Oh Nong Khiaw. I could have spent many more days just relaxing in a hammock and having crazy adventures there. This town was definitely my favorite stop on the trip. Everyone we met there was so nice, hardly any tourists (it is a stop farther than most people seem to go, seems as though most people stop when they get to Luang Prabang, but man are they missing out!) and just absolutely beautiful. Really stunning. Like if it weren't so hot and humid and other such things I could see myself living there. I loved it so much. And even though everything was a bit of an adventure from here on out, a bit more exciting than we had planned, I wouldn't have changed it. But first a few photos from the last morning breakfast in Luang Prabang
Breakfast of champions - fruit (not sure what all of it was so I only ate what I knew wasn't mango or papaya and gave Raymond the rest), bread, and orange juice. See how neon orange it is? That is how all of the orange juice we tried was. Even the one from the "fresh squeezed" juice place (Or what I am assuming was fresh squeezed since I don't speak/read Thai - it had the "juice" spout coming right out of the orange display). Definitely not fresh squeezed orange juice, but it was good. Like tang.
And flowers from around the hotel. Now we had gotten up for our 9am bus to Nong Khiaw, ate, had our last awkward conversation with the front desk guy (he really was very nice, but he hovers and you can tell he just wants to chat with people. His conversation skills are not the best though so it is a bit awkward, but he was sweet. Definitely would give you all kinds of info on what to see and do) and were ready to go when the van picked us up. Now it said the drive would be 3.5 hours - so we would get in at 12:30 - but we of course planned for way longer. This was one time when it was actually accurate! Actually it was a bit quicker than that as we got in about 12:20! Crazy. So we were picked up from our hotel with a bunch of other people, and this was the second time where it was just a bunch of tourists in the van, no locals. We switched vans at the bus station and Raymond and I got the front seats in the new van which was perfect. Especially since the AC didn't work in the car! The people in the very back must have been boiling even with the windows down since the back ones didn't open. There was this odd French couple in the first row in the back and they asked right when we started going if the AC worked and the driver said no. Then the driver stopped for gas and the French guy immediately leaned up to the front and turned the ac on full blast which just shot tons of junk out of the vents everywhere. It was just like dude, the driver said it didn't work...this van is not exactly in pristine condition...I am betting it doesn't work. Anyways they were not the happiest people.
The drive itself was nice. Again through the hills I loved. The driver was in a hurry, but still careful which was good. He even pulled over to answer his phone! Lots of sections of road that were all torn up and bumpy where you had to go slow, but that is just the way it is there. We did see lots of people wearing camo along the way, and we even picked up two military guys and gave them a ride to the next town.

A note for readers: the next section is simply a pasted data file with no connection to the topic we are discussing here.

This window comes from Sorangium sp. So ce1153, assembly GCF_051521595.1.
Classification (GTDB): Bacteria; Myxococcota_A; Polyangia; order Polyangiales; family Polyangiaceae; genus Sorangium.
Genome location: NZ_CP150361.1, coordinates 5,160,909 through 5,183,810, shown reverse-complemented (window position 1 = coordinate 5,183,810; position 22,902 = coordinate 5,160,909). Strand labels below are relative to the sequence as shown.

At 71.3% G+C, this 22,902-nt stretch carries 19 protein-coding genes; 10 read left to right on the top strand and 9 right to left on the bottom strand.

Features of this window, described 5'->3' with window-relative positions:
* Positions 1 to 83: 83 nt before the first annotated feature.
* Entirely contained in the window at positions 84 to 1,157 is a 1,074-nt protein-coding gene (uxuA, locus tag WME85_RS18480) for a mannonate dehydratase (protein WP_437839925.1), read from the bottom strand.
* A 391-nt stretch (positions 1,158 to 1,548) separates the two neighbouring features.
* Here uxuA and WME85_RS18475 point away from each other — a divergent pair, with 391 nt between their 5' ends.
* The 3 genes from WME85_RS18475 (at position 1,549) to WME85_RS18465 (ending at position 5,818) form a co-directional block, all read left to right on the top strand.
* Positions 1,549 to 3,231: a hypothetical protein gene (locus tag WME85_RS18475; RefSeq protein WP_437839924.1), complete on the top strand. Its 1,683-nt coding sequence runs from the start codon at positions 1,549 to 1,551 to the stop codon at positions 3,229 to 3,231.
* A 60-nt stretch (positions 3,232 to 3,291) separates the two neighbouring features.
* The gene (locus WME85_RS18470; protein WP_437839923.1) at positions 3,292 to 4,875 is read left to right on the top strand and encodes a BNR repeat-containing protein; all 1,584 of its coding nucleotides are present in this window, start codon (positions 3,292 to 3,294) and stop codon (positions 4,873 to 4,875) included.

Then we arrived in Nong Khiaw! A super small town, can walk the length of it in a minute or two, but so beautiful. Just surrounded by giant limestone cliffs with the Nam Ou river cutting right through town. Gorgeous. Above is the bus stop which is maybe a km outside of town.
Walking from the bus stop to town. We walked with a lady from Toronto who was friendly. She had a ton of bags, a giant backpack and everything, and she was asking us if we stashed some of our stuff in Luang Prabang that we would go back for. We were just like nope - this is everything we brought with us. People always are shocked by how light we pack, but we acarry everything we need. I, on the other hand, am always shocked by how much stuff people bring. I always wonder what is in their bags. Like what are they carrying that I am not. It is much nicer to just have a small, light backpack than lug tons of stuff around. Sometimes I think I should give classes in packing for traveling as I have never really seen anyone else pack like us...
We secured a room at a place right on the water that was perfect! Well the accommodations were not that nice - holes along the tops of the walls and stuff - definitely needed out bug netting there - but it was only $8/night so I you can't really complain. Plus there were hammocks to lay in on the porch that overlooked the river...more on that later. Once we settled in we got some Indian food for lunch. Yeah I know, but there were a bunch of Indian places in town so we thought we would mix it up. Pretty tasty.
Now for a fun game of what is it? Anyone know what these next two photos are?